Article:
she didn’t

So She "Hates Writing Sex Scenes"

Last night while reading a few pieces about the debacle in the YA community where authors are attacking reviewers (it’s dismal at best), I decided to check out social media and I saw something that made my jaw drop. An author who writes m/m erotic romance posted she didn’t like writing sex scenes. I kid you not. I would never joke about something like this. And I’m trying hard to write this post without being snarky. I would never mention names, but here is the exact quote, verbatim.

I hate writing sex scenes. Why can’t I just say, “They had sex,” and move on to the rest of the book. ­čÖé

One reason I find this interesting is because as an author of erotica and erotic romance for over twenty years, I’ve never felt this way a day in my life. I look forward to writing the sex scenes, and work hard to make them move the story forward without being too obvious. The only thing I’ve ever blasted in erotic romances I didn’t write was that there weren’t enough sex scenes. I can’t help find it fascinating that m/m erotic romances will be constantly chopped apart for too much sex, and yet the erotic romances with too little sex are praised to the heavens. Evidently, there’s a reason that passed me by.

Readers who buy and read erotica of any kind, from romance to hardcore BDSM, are buying this partly for the sex and partly for the storyline. It’s a combination that goes hand in hand and if an author cheats or skimps on one or the other it’s going to show. When I see this all I can think about is how screwed over the reader is.

Another reason why this statement was interesting to me, to the point of disturbing, is that if an author doesn’t like writing sex scenes, and she would rather just write, “they had sex,” and move on, why on earth would this author be writing erotic romance or erotica in the first place? Jonathan Franzen obviously doesn’t like writing sex scenes (I’ve read “Freedom”) and no one can fault him for this. So he writes what he loves and deals more in strong characterization and emotional conflict than sex. And I’ve never felt cheated by anything Jonathan Franzen wrote in spite of the questionable sex scenes.

Sometimes I wonder how many erotic romance authors are writing erotica because they think there are more publishing opportunities in the genre than in other genres. And then I start to feel sorry for the reader again. Because if this is the case, these authors are shortchanging themselves and the reader.

Maybe the comment I saw was posted in jest. There is a smiley face at the end. But would a dentist post “I hate pulling teeth, I wish they would just fall out on their own,” on social media? If he did, I might take him seriously and I wouldn’t be paying his office a visit anytime soon.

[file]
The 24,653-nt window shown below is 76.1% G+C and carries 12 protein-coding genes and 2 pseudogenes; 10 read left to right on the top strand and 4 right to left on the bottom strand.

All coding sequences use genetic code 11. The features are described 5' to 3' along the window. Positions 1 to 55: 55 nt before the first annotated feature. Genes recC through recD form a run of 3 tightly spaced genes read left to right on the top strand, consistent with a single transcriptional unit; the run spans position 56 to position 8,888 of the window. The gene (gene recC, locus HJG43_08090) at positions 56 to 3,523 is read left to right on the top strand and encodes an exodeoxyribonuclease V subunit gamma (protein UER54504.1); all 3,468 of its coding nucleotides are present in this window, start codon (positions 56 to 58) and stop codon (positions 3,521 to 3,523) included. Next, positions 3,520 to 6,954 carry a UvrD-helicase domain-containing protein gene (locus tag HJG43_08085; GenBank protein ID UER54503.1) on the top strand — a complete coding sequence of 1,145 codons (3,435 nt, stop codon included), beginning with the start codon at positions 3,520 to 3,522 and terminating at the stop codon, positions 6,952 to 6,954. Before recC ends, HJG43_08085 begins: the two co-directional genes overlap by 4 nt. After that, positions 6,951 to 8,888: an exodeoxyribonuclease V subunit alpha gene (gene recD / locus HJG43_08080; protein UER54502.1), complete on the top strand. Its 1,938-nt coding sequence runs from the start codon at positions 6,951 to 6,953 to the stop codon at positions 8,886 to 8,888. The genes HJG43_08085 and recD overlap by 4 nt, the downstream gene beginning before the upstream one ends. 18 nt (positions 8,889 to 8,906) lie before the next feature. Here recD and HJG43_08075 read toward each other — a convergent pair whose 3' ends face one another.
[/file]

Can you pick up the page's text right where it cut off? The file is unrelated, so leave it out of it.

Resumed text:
At the very least, if you’re an erotic romance author and you don’t like writing sex scenes, be smart enough to keep this information to yourself. It’s not something I would joke about, especially when intentions can be misinterpreted so easily these days on social media.

She Didn’t: Another Facebook No-No For Authors…IMHO


I’ve talked about how I think posting about politics on facebook can hurt authors. I take no sides on this issue. I think political posts can be harmful if you’re trying to build a readership. Readers care about the books you’re writing, not about your politics. Of course there are some exceptions. I’ve seen smart, well written posts about politics that left me respecting the author…whether I agree or not. But most aren’t like that.

But this post isn’t about politics. This is different. I’ve posted about how ranting on all social networks, in a general sense, can hurt authors. And tonight I saw something else that really floored me.

An author…and someone I like, too…ranted, on facebook, about not flirting with her boyfriend on facebook. Meee-Ow!! At first I thought it was a joke. But when I read more in the comments I realized it wasn’t.

Of course there are no rules about things like this, and whether I like it or not means nothing. When I see people in their twenties posting jealous rants about other facebook friends flirting with their significant others I not only find it amusing, I find it endearing. We’ve all been there, in our twenties, filled with love and passion, ready to pounce on anyone who even looks at our significant other the wrong way. And there’s a lot of flirting going on on facebook.

But we grow up. And when an author in her fifties does this, regarding a boyfriend who is in his fifties, it’s not the same thing…seriously…far from cute. And I’m not just singling out women…I would say the same thing if a man did it. There is a certain age, I believe, when you stop playing high school games, especially in public. And frankly, if you’ve reached the age of forty and you’re still having jealous rants in public, you have more problems than someone flirting with your significant other on a social network.

So please don’t, for the love of all, throw a jealous, hissy-fit tantrum on facebook. Punch a wall, kick a door, or do something in private. Because if you do post jealous rants on facebook and you’re close to being a member of AARP, I can assure you that people will be rolling their eyes and thinking, “She didn’t.”